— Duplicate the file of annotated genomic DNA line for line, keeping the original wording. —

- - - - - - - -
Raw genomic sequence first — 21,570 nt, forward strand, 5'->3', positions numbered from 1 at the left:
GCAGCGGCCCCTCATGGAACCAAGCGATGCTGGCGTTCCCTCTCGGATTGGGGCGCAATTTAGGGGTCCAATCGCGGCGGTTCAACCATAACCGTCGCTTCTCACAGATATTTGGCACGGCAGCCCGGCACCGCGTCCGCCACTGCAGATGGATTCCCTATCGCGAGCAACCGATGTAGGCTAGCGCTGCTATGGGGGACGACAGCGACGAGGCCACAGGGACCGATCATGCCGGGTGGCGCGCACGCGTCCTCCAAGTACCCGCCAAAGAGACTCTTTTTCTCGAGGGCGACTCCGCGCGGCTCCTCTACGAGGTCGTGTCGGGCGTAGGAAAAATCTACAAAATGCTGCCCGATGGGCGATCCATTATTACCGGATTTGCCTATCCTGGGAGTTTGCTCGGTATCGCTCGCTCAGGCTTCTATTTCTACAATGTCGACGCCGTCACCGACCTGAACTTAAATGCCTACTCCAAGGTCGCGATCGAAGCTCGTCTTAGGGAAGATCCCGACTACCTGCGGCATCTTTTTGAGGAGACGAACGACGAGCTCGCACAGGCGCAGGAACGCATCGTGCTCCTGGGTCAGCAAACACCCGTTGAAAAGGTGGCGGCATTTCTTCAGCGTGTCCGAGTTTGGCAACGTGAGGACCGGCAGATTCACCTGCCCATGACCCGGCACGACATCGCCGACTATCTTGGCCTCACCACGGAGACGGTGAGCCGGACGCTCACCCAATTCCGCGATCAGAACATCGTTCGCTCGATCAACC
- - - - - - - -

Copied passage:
Raw genomic sequence first — 21,570 nt, forward strand, 5'->3', positions numbered from 1 at the left:
GCAGCGGCCCCTCATGGAACCAAGCGATGCTGGCGTTCCCTCTCGGATTGGGGCGCAATTTAGGGGTCCAATCGCGGCGGTTCAACCATAACCGTCGCTTCTCACAGATATTTGGCACGGCAGCCCGGCACCGCGTCCGCCACTGCAGATGGATTCCCTATCGCGAGCAACCGATGTAGGCTAGCGCTGCTATGGGGGACGACAGCGACGAGGCCACAGGGACCGATCATGCCGGGTGGCGCGCACGCGTCCTCCAAGTACCCGCCAAAGAGACTCTTTTTCTCGAGGGCGACTCCGCGCGGCTCCTCTACGAGGTCGTGTCGGGCGTAGGAAAAATCTACAAAATGCTGCCCGATGGGCGATCCATTATTACCGGATTTGCCTATCCTGGGAGTTTGCTCGGTATCGCTCGCTCAGGCTTCTATTTCTACAATGTCGACGCCGTCACCGACCTGAACTTAAATGCCTACTCCAAGGTCGCGATCGAAGCTCGTCTTAGGGAAGATCCCGACTACCTGCGGCATCTTTTTGAGGAGACGAACGACGAGCTCGCACAGGCGCAGGAACGCATCGTGCTCCTGGGTCAGCAAACACCCGTTGAAAAGGTGGCGGCATTTCTTCAGCGTGTCCGAGTTTGGCAACGTGAGGACCGGCAGATTCACCTGCCCATGACCCGGCACGACATCGCCGACTATCTTGGCCTCACCACGGAGACGGTGAGCCGGACGCTCACCCAATTCCGCGATCAGAACATCGTTCGCTCGATCAACC